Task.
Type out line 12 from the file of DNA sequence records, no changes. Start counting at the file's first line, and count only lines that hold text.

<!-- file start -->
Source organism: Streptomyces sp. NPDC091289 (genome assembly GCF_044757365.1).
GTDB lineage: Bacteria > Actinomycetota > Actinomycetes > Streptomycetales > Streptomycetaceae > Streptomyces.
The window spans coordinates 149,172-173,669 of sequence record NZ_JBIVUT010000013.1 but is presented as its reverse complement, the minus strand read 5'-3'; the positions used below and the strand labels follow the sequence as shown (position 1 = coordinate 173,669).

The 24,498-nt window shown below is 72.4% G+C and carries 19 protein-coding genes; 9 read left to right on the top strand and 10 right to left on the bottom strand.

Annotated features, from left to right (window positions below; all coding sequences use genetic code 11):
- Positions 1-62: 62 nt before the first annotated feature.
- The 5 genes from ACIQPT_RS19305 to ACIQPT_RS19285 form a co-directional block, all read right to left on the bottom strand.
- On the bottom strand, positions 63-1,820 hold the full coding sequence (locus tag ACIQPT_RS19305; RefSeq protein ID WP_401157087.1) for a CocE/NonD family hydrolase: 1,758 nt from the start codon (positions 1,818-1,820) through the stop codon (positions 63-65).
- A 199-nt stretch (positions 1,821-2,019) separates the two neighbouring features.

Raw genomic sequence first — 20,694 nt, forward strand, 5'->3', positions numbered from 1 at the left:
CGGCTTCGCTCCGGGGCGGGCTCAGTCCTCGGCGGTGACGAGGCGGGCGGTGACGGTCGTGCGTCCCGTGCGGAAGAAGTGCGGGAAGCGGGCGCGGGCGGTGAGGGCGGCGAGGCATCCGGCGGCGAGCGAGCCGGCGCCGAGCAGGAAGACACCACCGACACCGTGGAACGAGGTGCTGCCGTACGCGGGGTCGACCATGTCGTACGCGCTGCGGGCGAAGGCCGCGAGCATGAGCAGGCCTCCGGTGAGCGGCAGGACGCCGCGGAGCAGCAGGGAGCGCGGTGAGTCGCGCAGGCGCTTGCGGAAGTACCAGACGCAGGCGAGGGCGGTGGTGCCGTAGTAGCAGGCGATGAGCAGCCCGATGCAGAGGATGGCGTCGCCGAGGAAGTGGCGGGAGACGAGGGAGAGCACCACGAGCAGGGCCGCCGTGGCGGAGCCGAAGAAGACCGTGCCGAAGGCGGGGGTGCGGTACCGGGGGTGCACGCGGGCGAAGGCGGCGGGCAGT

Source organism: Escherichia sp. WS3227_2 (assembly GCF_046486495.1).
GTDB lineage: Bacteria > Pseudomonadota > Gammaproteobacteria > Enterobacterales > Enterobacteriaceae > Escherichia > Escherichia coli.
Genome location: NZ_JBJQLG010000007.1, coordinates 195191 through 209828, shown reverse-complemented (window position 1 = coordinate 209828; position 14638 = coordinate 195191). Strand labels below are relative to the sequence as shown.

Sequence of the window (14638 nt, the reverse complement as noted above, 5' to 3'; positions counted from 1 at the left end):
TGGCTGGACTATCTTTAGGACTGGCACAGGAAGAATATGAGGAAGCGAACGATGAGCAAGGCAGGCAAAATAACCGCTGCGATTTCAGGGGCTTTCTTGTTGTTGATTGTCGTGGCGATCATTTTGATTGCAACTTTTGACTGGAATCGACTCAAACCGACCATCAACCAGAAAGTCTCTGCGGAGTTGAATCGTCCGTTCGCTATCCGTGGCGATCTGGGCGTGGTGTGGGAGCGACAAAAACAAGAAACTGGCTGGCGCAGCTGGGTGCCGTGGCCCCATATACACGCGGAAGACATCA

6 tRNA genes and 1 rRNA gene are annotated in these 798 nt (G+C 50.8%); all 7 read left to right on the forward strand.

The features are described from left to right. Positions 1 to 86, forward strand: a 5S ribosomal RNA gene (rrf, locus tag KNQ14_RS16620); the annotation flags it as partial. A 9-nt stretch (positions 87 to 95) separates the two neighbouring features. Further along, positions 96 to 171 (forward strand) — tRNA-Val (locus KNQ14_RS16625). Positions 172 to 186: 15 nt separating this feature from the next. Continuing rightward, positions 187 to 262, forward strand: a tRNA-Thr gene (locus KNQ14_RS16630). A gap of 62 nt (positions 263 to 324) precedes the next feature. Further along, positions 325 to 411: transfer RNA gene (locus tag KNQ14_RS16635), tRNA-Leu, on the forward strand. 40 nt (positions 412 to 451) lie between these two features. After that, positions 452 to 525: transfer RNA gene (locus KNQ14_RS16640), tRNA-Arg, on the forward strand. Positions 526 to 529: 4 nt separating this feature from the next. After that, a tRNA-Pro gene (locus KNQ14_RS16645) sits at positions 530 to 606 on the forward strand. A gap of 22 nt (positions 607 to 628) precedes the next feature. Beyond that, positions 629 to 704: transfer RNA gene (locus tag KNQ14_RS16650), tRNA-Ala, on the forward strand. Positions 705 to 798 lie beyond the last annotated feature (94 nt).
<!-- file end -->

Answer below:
Source organism: Escherichia sp. WS3227_2 (assembly GCF_046486495.1).